Presentation on theme: "State of New Jersey Office of the State Comptroller Disposition of Excess and Surplus Computer Equipment."— Presentation transcript:
State of New Jersey Office of the State Comptroller Disposition of Excess and Surplus Computer Equipment
– The Division of Purchase and Property (DPP) in the Department of Treasury is responsible for, among other things, the coordination and redistribution of computer equipment within state government. – All state departments, send DPP their surplus computer equipment. – Operations performed by Division of Property Management and Construction because they operate the warehouse. Background
– If equipment cannot be redistributed, it is sold at auction as scrap. Unless valuable equipment is identified, the equipment is sold in lots of 24 pallets of mixed equipment. – Data removal is the responsibility of agencies sending equipment, but in the past, Treasury personnel had become aware of instances of equipment containing data passing through the surplus process. Background
Pallets Ready For Auction
Data Issues – Policy requires degaussing of hard drives. Degaussing involves exposing electronically stored data to a magnetic field, effectively scrambling the bits on the drive, making the data useless. Degaussing, while effective, does not allow the State to redistribute some equipment efficiently. – The State data protection procedures put data protection in the hands of data owners.
Audit Procedures – Utilized non-statistical sampling method. – Checked computers at various stages: Arriving from an agency On the warehouse floor Disassembled loose hard drives Computers packaged for sale
Audit Procedures, contd. – Equipment was retrieved over multiple weeks, on different days, to help prevent observation bias. Checked 103 computers and found 39 drives. Pulled 19 loose hard drives for a total of 58 drives. Sample still limited by agencies inventory cycles.
One pallet, half disassembled
Limitations – Limited testing to desktop and laptop PCs. Also tested smart phones, but encryption prevented further examination. – Did not test servers, copy machines or other products. Lack of available expertise and news reports about the problems with copy machines also made this a well- known problem.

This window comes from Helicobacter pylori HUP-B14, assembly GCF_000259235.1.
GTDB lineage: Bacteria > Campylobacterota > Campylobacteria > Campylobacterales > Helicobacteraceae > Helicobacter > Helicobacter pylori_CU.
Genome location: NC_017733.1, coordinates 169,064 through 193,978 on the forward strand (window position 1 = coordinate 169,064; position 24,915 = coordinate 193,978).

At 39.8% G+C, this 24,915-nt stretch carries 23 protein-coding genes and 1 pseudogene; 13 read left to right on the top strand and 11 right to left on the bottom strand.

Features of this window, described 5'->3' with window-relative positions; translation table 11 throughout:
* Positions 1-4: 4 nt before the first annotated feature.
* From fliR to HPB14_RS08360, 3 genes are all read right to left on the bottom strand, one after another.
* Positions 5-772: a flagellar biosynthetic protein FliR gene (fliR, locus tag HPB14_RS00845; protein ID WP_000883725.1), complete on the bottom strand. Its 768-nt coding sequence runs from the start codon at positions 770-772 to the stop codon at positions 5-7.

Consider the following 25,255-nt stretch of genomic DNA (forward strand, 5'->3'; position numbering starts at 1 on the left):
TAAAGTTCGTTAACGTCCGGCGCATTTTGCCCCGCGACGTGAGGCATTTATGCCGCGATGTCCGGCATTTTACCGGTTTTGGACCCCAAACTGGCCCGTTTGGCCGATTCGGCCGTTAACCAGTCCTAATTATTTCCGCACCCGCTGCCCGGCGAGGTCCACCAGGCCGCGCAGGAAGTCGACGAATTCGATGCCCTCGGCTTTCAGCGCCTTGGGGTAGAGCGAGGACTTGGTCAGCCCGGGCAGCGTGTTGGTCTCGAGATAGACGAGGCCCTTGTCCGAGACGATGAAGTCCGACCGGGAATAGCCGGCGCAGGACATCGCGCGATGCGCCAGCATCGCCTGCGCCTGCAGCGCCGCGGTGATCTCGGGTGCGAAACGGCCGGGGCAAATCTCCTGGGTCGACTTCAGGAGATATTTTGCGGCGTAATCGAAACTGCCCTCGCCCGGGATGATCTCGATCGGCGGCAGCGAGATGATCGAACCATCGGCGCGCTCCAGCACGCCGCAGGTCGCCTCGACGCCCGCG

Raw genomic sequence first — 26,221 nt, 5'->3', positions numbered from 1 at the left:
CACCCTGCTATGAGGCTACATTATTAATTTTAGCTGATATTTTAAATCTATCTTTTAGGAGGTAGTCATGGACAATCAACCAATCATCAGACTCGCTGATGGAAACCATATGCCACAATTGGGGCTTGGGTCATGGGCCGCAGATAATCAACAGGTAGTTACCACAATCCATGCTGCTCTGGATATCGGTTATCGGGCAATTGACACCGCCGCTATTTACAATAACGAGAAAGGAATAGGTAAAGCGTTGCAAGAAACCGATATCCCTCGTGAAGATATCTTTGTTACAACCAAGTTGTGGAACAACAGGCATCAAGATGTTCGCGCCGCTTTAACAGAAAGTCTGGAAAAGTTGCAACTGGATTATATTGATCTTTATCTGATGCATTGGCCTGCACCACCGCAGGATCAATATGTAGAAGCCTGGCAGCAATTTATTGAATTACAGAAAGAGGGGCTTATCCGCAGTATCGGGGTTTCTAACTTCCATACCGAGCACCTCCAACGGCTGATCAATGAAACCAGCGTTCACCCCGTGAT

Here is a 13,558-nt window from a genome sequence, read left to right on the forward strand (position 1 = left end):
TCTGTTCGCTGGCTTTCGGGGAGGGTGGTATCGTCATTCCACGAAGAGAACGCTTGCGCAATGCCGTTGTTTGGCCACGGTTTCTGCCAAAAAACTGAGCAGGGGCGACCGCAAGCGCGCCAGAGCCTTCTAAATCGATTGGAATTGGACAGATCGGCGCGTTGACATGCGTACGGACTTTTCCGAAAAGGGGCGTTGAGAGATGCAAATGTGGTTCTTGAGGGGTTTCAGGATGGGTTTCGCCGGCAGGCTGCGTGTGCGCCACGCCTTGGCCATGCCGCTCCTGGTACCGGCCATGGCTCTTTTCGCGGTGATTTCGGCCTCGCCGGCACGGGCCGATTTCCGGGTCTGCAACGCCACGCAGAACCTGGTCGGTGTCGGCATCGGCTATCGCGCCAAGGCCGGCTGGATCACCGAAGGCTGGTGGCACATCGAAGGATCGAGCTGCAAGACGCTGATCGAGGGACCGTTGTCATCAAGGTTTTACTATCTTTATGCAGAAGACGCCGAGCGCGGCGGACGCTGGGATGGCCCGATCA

What we looked for – Connected drives as external media using a drive kit to a Windows XP machine. – First reviewed common file locations, such as My Documents. – Then searched for commonly used productivity software extensions: DOC, DOCX XLS, XLSX PDF ZIP, RAR Various common database extensions.
Data Classifications – NJs data classification is defined into four categories: Personal (Highest, covered by other privacy laws, SSNs, HIPAA information) Confidential (Sensitive information not available through public records requests) Secure (non-public information that would normally be accessible through a public records request) Public (Publicly available information) Also noted non-business data, such as users personal or incidental files.
Technical Method -Due to the cost of forensic software, consulted with NJ State Police computer crimes unit to find an alternative. -Utilized File Scavenger, a commercially available program ($50), to search drives. -Connected as external hard drives to Windows XP machine.
Second Pass – To ensure that Personal and/or Confidential data did not exist, we ran the data recovery tool. – Objective was to locate deleted files. Remember, a deleted file is not really deleted. – Two modes for search: Quick scan- few minutes – could recover recently deleted files. Deep scan- hour+ - if files could not be recovered using Quick scan method.
Findings -46/58 drives (79%) had data (not degaussed). -37/58 drives had data that was business-related. -13 drives had personal and 5 had confidential data.